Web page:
The social construction of crofting livelihoods in the twenty first century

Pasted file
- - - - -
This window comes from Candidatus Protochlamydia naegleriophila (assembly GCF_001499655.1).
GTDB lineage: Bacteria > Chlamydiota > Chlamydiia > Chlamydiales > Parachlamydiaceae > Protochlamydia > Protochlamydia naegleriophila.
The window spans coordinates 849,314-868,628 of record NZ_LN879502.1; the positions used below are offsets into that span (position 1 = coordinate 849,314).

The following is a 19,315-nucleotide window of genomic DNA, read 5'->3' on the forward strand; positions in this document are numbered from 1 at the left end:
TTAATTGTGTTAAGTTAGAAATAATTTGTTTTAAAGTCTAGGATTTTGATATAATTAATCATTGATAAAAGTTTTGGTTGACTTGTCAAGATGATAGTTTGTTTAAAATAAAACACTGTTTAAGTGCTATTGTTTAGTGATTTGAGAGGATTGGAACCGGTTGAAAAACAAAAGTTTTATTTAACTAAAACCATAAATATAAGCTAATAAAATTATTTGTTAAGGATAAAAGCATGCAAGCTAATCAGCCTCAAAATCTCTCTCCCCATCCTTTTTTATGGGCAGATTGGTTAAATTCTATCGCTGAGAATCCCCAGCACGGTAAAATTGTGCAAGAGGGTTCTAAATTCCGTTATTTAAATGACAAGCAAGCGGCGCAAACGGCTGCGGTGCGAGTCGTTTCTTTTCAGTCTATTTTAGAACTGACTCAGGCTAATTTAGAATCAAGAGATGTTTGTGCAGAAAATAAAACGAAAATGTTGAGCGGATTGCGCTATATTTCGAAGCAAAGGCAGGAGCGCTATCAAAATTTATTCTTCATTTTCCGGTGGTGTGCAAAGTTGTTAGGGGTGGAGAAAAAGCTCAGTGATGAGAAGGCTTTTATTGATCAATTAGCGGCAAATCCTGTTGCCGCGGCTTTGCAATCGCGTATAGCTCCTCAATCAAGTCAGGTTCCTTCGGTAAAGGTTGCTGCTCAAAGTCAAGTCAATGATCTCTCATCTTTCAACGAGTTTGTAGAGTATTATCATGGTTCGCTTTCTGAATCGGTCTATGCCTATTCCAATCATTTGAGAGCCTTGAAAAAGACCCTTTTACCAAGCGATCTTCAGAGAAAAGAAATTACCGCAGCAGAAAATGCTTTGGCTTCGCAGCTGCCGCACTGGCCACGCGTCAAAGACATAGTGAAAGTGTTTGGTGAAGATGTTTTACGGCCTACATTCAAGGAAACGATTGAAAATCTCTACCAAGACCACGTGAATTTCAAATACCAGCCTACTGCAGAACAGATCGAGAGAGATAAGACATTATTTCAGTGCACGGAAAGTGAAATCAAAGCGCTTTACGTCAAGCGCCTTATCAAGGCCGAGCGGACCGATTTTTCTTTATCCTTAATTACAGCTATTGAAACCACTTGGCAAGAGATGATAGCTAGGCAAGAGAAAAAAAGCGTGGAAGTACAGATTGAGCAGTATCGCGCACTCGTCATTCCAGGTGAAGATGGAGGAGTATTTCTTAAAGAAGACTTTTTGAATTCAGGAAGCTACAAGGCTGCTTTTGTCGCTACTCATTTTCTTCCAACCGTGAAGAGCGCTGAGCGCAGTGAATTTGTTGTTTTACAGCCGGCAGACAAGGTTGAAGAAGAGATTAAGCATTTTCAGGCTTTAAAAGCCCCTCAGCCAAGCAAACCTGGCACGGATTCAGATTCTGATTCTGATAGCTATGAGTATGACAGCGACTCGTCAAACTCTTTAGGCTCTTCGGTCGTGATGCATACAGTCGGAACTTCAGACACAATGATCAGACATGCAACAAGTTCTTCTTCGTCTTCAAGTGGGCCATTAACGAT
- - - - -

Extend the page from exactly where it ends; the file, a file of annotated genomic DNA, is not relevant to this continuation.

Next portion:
The Crofters Commission is responsible for the regulation of crofting. In recent years it has developed its advocacy work. The Crofters Commission is one of many government and non-governmental agencies operating in the Highlands and Islands. The region has been considered a 'problem' area requiring government intervention for over a century. Today, in keeping with trends across Europe, there has been a shift towards a decentralised territorial policy of integrated sustainable rural development, with increased use of partnerships between the public, private and voluntary sectors. Arguments persist that subsidy should be increasingly directed towards the development of new activities, and away from declining primary sectors. A bottom up approach to rural development has been encouraged, and emphasis has been placed on the added value of locally specific environmental and cultural amenities in support of small and medium sized diversified enterprises. Investment in telecommunications infrastructure, transport, training and education are considered quasi public goods that are essential to enterprise. This research has explored the way in which croft households are mediating and negotiating such changes. The study is based on indepth, open ended qualitative interviews with croft households, rural development managers, and executive and media actors. An inductive eclectic methodology has been used. Particular attention has been paid to the value rationality and context dependence of why people act, its social construction. The research concludes that crofting as a distinctive way of life, typified by a tradition of pluriactivity, varied in detail according to the local context. Many croft households are adapting to meet the challenge of new circumstances, and utilising croft land as the base for diverse business activities. There are generational differences in attitude to crofter forestry, and environmental schemes. Local knowledge of the way of life was recognised by agencies as an essential requirement for their staff in order to progress schemes. The research concludes that the penetration of croft household members into management positions within the main agencies working in the Highland and Islands is creating an interesting dynamic. They spoke of competition amongst agencies, despite the public profile of partnership working. They commented that bottom-up development often had to work to very strict criteria that was top down. The problem of short term funding was articulated repeatedly. A key argument put forward for local empowerment stressed the need to develop capacity building within communities, to create genuine community agents rather than agency agents. A positive media profile was important to all agencies. A need for more lateral thinking was called for.